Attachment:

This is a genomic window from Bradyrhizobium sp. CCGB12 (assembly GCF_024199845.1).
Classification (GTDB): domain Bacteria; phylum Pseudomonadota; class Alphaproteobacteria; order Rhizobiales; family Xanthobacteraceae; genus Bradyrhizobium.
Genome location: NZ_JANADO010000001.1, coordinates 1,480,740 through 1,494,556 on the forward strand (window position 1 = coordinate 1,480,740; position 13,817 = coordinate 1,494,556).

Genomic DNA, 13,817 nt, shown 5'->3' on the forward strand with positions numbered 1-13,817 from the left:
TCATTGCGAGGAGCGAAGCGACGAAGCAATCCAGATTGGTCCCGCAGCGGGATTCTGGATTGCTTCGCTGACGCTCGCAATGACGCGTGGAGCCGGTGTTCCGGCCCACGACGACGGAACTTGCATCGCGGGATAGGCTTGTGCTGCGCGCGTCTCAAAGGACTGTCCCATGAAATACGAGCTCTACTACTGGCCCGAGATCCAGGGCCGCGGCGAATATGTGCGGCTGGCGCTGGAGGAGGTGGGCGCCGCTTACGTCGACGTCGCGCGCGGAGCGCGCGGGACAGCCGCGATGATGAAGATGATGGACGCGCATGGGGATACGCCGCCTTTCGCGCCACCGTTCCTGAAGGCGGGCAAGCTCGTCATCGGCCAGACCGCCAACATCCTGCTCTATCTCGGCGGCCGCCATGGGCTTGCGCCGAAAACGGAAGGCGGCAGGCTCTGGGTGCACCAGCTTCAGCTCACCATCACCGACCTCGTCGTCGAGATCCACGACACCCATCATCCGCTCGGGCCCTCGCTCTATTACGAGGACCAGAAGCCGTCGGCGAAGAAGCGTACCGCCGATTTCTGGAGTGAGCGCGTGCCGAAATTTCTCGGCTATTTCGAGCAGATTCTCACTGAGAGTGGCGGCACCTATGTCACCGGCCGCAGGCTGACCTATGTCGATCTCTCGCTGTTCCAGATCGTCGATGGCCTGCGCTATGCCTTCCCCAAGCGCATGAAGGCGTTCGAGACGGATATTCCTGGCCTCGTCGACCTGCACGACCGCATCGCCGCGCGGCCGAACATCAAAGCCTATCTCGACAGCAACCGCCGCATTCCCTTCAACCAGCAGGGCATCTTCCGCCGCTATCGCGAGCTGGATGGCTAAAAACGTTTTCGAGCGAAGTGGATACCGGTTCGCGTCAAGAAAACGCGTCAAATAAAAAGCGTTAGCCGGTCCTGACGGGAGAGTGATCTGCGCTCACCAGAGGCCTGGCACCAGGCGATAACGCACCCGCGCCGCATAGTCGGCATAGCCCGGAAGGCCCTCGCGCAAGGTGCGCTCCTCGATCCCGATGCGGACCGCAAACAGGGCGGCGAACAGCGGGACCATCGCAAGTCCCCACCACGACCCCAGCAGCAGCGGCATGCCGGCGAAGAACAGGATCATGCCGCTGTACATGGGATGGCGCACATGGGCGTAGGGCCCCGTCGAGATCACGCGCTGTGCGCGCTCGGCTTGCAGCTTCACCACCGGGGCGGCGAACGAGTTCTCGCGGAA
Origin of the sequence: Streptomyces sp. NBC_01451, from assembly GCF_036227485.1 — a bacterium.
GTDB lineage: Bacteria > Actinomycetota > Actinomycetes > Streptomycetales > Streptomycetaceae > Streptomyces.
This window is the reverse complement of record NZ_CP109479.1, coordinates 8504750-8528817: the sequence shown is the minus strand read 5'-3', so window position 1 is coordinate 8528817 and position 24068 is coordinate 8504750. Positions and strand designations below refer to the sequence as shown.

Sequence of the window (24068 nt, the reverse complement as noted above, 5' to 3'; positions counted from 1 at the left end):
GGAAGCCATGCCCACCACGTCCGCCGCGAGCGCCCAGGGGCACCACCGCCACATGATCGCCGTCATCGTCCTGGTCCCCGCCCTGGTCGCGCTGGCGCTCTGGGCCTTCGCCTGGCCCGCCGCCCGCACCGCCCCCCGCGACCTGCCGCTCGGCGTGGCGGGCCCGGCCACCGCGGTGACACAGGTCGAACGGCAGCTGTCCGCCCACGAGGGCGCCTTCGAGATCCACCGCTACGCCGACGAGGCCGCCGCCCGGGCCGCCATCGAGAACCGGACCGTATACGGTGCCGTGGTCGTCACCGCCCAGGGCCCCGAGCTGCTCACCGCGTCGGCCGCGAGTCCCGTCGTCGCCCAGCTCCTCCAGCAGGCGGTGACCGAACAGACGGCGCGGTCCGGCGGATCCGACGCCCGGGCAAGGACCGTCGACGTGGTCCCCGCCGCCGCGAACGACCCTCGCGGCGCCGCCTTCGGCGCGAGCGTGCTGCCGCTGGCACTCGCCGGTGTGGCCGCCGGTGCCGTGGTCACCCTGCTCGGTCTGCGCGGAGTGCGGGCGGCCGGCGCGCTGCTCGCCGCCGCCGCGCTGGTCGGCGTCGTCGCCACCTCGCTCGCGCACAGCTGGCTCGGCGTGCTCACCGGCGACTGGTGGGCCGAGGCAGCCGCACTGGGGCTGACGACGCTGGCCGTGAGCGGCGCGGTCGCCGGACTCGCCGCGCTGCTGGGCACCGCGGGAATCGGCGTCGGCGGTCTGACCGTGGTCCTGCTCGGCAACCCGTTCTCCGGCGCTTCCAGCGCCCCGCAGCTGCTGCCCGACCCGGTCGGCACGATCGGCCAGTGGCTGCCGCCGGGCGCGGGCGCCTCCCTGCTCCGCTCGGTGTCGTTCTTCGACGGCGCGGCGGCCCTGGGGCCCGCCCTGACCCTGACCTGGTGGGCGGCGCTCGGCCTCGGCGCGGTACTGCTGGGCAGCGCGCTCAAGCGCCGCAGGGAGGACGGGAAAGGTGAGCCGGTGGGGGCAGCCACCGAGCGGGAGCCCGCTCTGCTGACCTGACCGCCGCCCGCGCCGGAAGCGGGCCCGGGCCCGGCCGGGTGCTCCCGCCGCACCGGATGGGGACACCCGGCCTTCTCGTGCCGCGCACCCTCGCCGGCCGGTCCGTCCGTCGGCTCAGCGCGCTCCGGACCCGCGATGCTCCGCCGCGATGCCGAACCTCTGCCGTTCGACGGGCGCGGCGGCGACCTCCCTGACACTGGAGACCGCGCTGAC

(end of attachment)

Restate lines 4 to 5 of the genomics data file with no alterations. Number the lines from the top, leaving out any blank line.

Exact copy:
Genomic DNA, 13,817 nt, shown 5'->3' on the forward strand with positions numbered 1-13,817 from the left:
TCATTGCGAGGAGCGAAGCGACGAAGCAATCCAGATTGGTCCCGCAGCGGGATTCTGGATTGCTTCGCTGACGCTCGCAATGACGCGTGGAGCCGGTGTTCCGGCCCACGACGACGGAACTTGCATCGCGGGATAGGCTTGTGCTGCGCGCGTCTCAAAGGACTGTCCCATGAAATACGAGCTCTACTACTGGCCCGAGATCCAGGGCCGCGGCGAATATGTGCGGCTGGCGCTGGAGGAGGTGGGCGCCGCTTACGTCGACGTCGCGCGCGGAGCGCGCGGGACAGCCGCGATGATGAAGATGATGGACGCGCATGGGGATACGCCGCCTTTCGCGCCACCGTTCCTGAAGGCGGGCAAGCTCGTCATCGGCCAGACCGCCAACATCCTGCTCTATCTCGGCGGCCGCCATGGGCTTGCGCCGAAAACGGAAGGCGGCAGGCTCTGGGTGCACCAGCTTCAGCTCACCATCACCGACCTCGTCGTCGAGATCCACGACACCCATCATCCGCTCGGGCCCTCGCTCTATTACGAGGACCAGAAGCCGTCGGCGAAGAAGCGTACCGCCGATTTCTGGAGTGAGCGCGTGCCGAAATTTCTCGGCTATTTCGAGCAGATTCTCACTGAGAGTGGCGGCACCTATGTCACCGGCCGCAGGCTGACCTATGTCGATCTCTCGCTGTTCCAGATCGTCGATGGCCTGCGCTATGCCTTCCCCAAGCGCATGAAGGCGTTCGAGACGGATATTCCTGGCCTCGTCGACCTGCACGACCGCATCGCCGCGCGGCCGAACATCAAAGCCTATCTCGACAGCAACCGCCGCATTCCCTTCAACCAGCAGGGCATCTTCCGCCGCTATCGCGAGCTGGATGGCTAAAAACGTTTTCGAGCGAAGTGGATACCGGTTCGCGTCAAGAAAACGCGTCAAATAAAAAGCGTTAGCCGGTCCTGACGGGAGAGTGATCTGCGCTCACCAGAGGCCTGGCACCAGGCGATAACGCACCCGCGCCGCATAGTCGGCATAGCCCGGAAGGCCCTCGCGCAAGGTGCGCTCCTCGATCCCGATGCGGACCGCAAACAGGGCGGCGAACAGCGGGACCATCGCAAGTCCCCACCACGACCCCAGCAGCAGCGGCATGCCGGCGAAGAACAGGATCATGCCGCTGTACATGGGATGGCGCACATGGGCGTAGGGCCCCGTCGAGATCACGCGCTGTGCGCGCTCGGCTTGCAGCTTCACCACCGGGGCGGCGAACGAGTTCTCGCGGAA